Ledyard offers to settle slot-machine tax case for $875,000
The town of Ledyard would accept $875,000 as reimbursement for attorney's fees it paid in pursuing property taxes it levied more than a decade ago on slot machines a Chicago-based company leased to Foxwoods Resort Casino.
In a two-paragraph “offer of compromise” filed this week in New London Superior Court, an attorney for the town, Lloyd Langhammer, wrote, “The Plaintiff offers said sum to settle the claim...”
Langhammer said months ago he would argue the town is entitled to interest on the attorney's fees, increasing its claim to millions of dollars.
Langhammer's earlier comments came after a unanimous state Supreme Court decision found that WMS Gaming, the slot-machine company, was liable for attorney's fees the town incurred in both state and federal court actions even though the town's suit against WMS was confined to state court. In the decision, Chief Justice Richard Robinson cited a provision in state law “allowing trial courts to award to a municipality ‘reasonable attorney’s fees incurred by such municipality as a result of and directly related to such levy and sale, enforcement of lien or other collection proceedings.”
The Supreme Court decision reversed a state Appellate Court decision that had reversed a Superior Court ruling.
Langhammer estimated the town had incurred a total of $1.8 million to $2 million in attorney's fees. He said he would argue that under state statutes, the town is entitled to 18% interest on the fees, which would increase the amount the town could seek in reimbursement to as much as $5 million.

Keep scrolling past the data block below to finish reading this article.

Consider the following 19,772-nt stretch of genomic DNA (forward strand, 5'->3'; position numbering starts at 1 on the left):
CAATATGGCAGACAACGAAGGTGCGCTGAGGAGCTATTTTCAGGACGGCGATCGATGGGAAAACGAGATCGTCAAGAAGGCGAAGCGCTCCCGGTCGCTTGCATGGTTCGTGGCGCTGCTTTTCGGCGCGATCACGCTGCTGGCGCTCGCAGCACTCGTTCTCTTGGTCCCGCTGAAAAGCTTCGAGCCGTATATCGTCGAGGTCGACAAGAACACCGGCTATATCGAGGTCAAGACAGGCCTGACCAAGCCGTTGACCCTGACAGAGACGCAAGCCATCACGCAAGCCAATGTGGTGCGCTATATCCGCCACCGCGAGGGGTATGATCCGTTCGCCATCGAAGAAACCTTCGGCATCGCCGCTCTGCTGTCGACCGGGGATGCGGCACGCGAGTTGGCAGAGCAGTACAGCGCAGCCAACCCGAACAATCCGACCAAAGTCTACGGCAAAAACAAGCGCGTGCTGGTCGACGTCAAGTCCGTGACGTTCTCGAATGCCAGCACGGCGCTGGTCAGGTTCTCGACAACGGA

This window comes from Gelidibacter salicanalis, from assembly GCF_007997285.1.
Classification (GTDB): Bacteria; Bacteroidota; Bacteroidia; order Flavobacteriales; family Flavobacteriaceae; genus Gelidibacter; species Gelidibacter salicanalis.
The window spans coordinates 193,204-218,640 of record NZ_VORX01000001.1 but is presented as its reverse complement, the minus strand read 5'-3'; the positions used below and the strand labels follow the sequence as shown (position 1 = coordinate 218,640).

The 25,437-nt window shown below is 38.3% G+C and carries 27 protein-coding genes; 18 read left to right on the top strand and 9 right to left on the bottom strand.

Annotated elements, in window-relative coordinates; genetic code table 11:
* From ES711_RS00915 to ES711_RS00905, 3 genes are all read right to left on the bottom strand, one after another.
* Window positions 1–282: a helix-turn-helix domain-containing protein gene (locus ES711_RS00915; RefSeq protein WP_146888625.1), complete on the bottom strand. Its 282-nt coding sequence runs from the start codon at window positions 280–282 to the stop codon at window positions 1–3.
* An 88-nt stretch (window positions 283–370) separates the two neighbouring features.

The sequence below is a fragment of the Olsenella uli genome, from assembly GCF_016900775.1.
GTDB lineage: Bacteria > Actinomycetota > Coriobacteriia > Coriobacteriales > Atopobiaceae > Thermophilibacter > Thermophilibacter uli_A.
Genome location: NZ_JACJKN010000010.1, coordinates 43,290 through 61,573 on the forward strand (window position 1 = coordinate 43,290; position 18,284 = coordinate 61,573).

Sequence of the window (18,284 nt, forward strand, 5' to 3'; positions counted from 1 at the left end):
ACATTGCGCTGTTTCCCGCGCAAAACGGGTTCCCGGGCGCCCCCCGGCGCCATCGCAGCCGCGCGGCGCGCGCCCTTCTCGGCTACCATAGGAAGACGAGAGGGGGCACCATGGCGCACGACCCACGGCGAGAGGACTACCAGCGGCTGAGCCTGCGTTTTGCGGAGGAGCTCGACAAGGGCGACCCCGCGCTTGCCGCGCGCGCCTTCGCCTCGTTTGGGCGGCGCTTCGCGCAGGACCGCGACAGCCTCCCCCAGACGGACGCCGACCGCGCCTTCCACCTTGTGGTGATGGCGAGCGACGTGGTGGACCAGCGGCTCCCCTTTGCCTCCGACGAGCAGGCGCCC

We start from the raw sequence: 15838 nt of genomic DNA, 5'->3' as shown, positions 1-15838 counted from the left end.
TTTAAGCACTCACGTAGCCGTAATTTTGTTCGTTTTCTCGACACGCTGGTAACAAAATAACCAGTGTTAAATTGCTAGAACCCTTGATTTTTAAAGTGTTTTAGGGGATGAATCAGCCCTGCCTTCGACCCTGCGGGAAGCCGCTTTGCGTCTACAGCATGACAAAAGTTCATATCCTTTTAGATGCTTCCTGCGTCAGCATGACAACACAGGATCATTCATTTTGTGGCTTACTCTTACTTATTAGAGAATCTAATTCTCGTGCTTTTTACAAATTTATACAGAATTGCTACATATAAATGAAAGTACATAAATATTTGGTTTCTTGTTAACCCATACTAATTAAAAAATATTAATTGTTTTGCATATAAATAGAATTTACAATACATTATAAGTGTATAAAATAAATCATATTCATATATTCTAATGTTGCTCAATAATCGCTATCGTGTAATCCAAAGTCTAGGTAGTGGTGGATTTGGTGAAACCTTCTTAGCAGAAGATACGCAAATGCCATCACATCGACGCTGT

Ledyard Mayor Fred Allyn III said at the time he believed the amount the town could seek was closer to $6 million.
Langhammer said Wednesday the town made the compromise offer in a bid to settle the case and because there was no guarantee that a judge would agree the town is entitled to interest on the attorney's fees it incurred over the years. Interest on the town’s $875,000 offer could accrue, if WMS rejects it and the litigation continues, he said.
Aaron Bayer, an attorney for WMS Gaming, said he could not comment on the town’s compromise offer.
Ledyard’s Superior Court case against WMS Gaming dates to 2008, when it claimed the company owed the town $18,251 in unpaid taxes on slot machines the company owned and leased to Foxwoods. Two years before, the Mashantucket Pequot Tribe, which owns Foxwoods, had filed a federal lawsuit claiming the town had no authority to tax slot machines the tribe leased from a different company and operated at Foxwoods, which is situated on sovereign land. The tribe filed a second federal suit after the town sued WMS Gaming.
In 2012, a federal judge ruled in favor of the tribe but the 2nd U.S. Circuit Court of Appeals reversed the decision the following year. WMS Gaming paid the delinquent tax bill, which grew to more than $372,000, in 2014.
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